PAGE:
By: MOLLY WICKER
This September, the Human Trafficking Institute will welcome seven students from some of the nation’s top law programs for the 2019-20 Douglass Fellowship class. This 8-month public service fellowship is named in honor of Frederick Douglass and his commitment to freedom, education, and advocacy.
The Douglass Fellowship provides exceptional law students a unique opportunity to utilize what they are learning in the classroom and engage with the Institute’s mission to decimate modern slavery at its source. Throughout the year, Fellows will complete research and writing projects, participate in advocacy events, and work closely with program mentors.
This year’s Fellows class was selected based on their demonstrated academic ability, leadership potential, research and writing ability, and commitment to human rights and anti-trafficking efforts. They are:
Zachary Buchanan – Harvard Law School
Zach is a third-year law student at Harvard Law School. He graduated from Mississippi State University in 2017 with a degree in Psychology. As an undergraduate student, Zach spent time researching how to effectively interview children with histories of trauma. At Harvard Law, Zach serves as an editor with the Civil Rights—Civil Liberties Law Review, a producer of the HLS Parody musical, and a Co-President of the Christian Fellowship. He has also done clinical internships with the Suffolk County DA’s Human Trafficking and Child Protection Units, as well as with the Capital Habeas Unit at the Federal Public Defender for the District of Nevada. He spent his 1L summer with the DOJ’s Child Exploitation and Obscenity Section and his second year summer with Paul Hastings LLP in Washington, D.C.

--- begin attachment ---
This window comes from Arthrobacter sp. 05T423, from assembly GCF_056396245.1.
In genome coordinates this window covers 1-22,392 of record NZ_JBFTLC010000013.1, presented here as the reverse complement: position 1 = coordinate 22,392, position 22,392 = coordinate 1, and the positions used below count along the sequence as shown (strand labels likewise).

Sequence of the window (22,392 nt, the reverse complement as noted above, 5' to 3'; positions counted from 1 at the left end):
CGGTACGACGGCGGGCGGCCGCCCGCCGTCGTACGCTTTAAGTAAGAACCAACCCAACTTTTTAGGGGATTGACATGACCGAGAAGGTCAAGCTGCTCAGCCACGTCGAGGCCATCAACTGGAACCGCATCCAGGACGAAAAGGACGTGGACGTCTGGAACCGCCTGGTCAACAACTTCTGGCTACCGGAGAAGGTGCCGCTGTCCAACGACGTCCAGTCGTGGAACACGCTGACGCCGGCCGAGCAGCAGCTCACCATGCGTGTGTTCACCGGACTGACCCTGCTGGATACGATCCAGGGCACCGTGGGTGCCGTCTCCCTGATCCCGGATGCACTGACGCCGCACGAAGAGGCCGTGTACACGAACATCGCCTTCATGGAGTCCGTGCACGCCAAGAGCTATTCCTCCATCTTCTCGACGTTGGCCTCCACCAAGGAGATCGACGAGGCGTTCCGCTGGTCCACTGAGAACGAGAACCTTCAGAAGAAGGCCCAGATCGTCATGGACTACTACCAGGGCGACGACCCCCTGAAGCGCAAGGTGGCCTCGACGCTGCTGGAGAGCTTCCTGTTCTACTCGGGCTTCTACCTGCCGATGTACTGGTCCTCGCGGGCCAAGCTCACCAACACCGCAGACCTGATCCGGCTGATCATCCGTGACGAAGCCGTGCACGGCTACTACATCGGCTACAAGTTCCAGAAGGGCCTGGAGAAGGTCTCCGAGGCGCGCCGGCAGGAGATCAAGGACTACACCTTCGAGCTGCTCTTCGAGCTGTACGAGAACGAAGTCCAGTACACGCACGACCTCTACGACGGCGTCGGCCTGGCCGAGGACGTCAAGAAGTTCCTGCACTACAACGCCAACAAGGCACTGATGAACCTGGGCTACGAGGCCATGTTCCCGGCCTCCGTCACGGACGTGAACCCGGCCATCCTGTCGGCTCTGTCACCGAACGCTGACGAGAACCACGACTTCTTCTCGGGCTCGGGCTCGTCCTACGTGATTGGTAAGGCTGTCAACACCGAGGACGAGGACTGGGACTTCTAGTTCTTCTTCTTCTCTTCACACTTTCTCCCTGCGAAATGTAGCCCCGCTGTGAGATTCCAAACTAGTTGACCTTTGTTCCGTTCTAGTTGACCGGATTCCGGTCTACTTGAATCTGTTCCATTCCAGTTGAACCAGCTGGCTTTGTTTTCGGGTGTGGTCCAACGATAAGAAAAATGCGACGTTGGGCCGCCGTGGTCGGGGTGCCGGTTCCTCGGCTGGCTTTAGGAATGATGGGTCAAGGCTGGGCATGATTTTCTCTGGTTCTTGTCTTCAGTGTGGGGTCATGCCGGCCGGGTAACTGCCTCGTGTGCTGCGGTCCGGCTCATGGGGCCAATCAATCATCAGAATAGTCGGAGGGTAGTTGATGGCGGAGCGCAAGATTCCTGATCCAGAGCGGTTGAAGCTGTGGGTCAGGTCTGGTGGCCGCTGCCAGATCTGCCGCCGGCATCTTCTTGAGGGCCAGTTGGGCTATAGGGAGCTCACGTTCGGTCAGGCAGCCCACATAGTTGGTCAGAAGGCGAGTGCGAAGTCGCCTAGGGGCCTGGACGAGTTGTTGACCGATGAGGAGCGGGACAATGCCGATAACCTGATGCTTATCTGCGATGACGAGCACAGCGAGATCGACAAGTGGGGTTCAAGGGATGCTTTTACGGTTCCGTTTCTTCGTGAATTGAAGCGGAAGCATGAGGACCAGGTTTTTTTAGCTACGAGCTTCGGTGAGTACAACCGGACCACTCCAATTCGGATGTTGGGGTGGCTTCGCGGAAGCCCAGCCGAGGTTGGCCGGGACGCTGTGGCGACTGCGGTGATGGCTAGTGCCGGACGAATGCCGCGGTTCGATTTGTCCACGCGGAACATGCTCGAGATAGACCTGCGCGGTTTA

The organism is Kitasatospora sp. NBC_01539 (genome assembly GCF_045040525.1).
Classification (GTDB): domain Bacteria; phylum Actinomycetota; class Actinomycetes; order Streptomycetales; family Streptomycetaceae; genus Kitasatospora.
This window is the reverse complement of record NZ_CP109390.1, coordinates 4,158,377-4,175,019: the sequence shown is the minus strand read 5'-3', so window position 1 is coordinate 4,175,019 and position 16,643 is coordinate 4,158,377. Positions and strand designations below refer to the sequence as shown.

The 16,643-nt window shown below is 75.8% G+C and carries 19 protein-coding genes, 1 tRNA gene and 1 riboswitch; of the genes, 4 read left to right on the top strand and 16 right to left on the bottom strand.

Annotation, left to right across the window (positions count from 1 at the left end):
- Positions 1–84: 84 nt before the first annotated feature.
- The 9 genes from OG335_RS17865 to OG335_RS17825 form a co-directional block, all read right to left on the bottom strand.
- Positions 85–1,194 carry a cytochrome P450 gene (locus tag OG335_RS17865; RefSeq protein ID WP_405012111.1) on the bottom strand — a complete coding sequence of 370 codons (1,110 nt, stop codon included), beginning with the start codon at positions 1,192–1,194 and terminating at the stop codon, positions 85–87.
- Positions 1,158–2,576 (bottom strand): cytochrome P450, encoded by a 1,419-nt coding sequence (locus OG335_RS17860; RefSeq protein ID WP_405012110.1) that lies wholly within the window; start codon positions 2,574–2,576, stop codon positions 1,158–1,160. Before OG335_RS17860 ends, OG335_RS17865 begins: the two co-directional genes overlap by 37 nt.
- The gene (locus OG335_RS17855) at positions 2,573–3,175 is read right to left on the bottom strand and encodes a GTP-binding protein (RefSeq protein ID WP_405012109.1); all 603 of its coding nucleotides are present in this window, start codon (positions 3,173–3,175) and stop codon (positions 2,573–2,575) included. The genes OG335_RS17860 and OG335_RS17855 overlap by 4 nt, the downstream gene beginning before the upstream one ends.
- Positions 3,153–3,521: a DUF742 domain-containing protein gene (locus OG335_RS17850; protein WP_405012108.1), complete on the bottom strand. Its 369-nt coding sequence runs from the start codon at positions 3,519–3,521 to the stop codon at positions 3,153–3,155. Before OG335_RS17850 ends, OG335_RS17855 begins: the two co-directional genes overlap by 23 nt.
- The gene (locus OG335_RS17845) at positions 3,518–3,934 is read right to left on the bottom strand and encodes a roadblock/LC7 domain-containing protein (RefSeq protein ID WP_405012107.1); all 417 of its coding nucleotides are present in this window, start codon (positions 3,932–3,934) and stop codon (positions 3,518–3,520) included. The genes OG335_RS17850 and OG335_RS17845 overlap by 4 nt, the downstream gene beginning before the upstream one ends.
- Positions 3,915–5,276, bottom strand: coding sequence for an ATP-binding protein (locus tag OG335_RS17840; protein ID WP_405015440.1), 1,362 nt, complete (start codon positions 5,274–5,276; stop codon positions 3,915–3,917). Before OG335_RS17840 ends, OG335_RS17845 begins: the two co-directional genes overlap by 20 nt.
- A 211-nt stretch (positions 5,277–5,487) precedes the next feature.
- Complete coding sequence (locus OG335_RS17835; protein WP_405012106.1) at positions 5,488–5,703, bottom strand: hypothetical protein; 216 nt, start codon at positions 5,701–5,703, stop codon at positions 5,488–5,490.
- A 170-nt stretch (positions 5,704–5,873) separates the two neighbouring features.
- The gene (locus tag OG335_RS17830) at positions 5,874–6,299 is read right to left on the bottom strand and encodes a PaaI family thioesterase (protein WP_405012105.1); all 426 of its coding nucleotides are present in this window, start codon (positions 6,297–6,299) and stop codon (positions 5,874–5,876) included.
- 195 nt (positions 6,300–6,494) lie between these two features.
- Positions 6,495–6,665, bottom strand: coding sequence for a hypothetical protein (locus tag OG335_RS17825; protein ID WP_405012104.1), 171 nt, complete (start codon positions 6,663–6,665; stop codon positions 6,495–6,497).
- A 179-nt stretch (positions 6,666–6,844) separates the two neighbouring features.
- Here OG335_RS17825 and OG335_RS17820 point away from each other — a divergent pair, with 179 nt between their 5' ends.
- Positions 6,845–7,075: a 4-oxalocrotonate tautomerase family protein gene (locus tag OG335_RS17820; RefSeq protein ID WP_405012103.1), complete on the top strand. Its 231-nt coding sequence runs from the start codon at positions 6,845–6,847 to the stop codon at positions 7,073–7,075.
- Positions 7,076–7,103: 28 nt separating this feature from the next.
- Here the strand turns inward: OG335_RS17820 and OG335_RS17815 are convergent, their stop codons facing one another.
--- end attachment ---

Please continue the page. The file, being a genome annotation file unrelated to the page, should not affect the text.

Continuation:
Rachel Geissler – University of North Carolina Law School
Rachel is a third-year law student at the University of North Carolina School of Law in Chapel Hill. After graduating from Indiana University Bloomington with degrees in Spanish and Anthropology, she worked in Mexico for one year as a Fulbright English Teaching Assistant. She then joined the staff of the National Immigrant Justice Center in Chicago as a paralegal, providing direct legal services to immigrants seeking humanitarian relief. Since beginning law school, Rachel has interned with Legal Aid of North Carolina’s Farmworker Unit and the Southern Coalition for Social Justice’s Youth Justice Project. As a second-year student, she was a staff member on the North Carolina Law Review and the recipient of the ACLU of North Carolina’s Pollitt Fellowship. This coming year, she will represent clients in civil rights and economic justice cases through UNC’s Civil Legal Assistance Clinic.
Gabrielle McKenzie – Stanford Law School
Gabrielle is a third-year law student at Stanford Law School. She graduated magna cum laude from the California State University at Long Beach in 2016 with a dual degree in Sociology and Linguistics. She then remained at her undergraduate institution for one year to work as an Academic Advising Specialist in the Liberal Arts department. Since starting law school, Gabrielle has been active in the Stanford Black Law Students Association, Stanford Journal of Civil Rights & Civil Liberties, Women of Color Collective, Workers’ Rights Pro Bono, International Law Society, Youth and Education Advocates, and Women of Stanford Law. She also fought for human rights last spring in Stanford’s International Human Rights and Conflict Resolution Clinic. Prior to the clinic, she participated in a Human Trafficking Field Study in Thailand, where she learned about human trafficking in the Thai and global contexts. Gabrielle has interned at Legal Aid at Work in San Francisco and Debevoise & Plimpton LLP in New York. She hopes to continue working with human rights organizations to end human trafficking and similarly heinous human rights abuses around the world.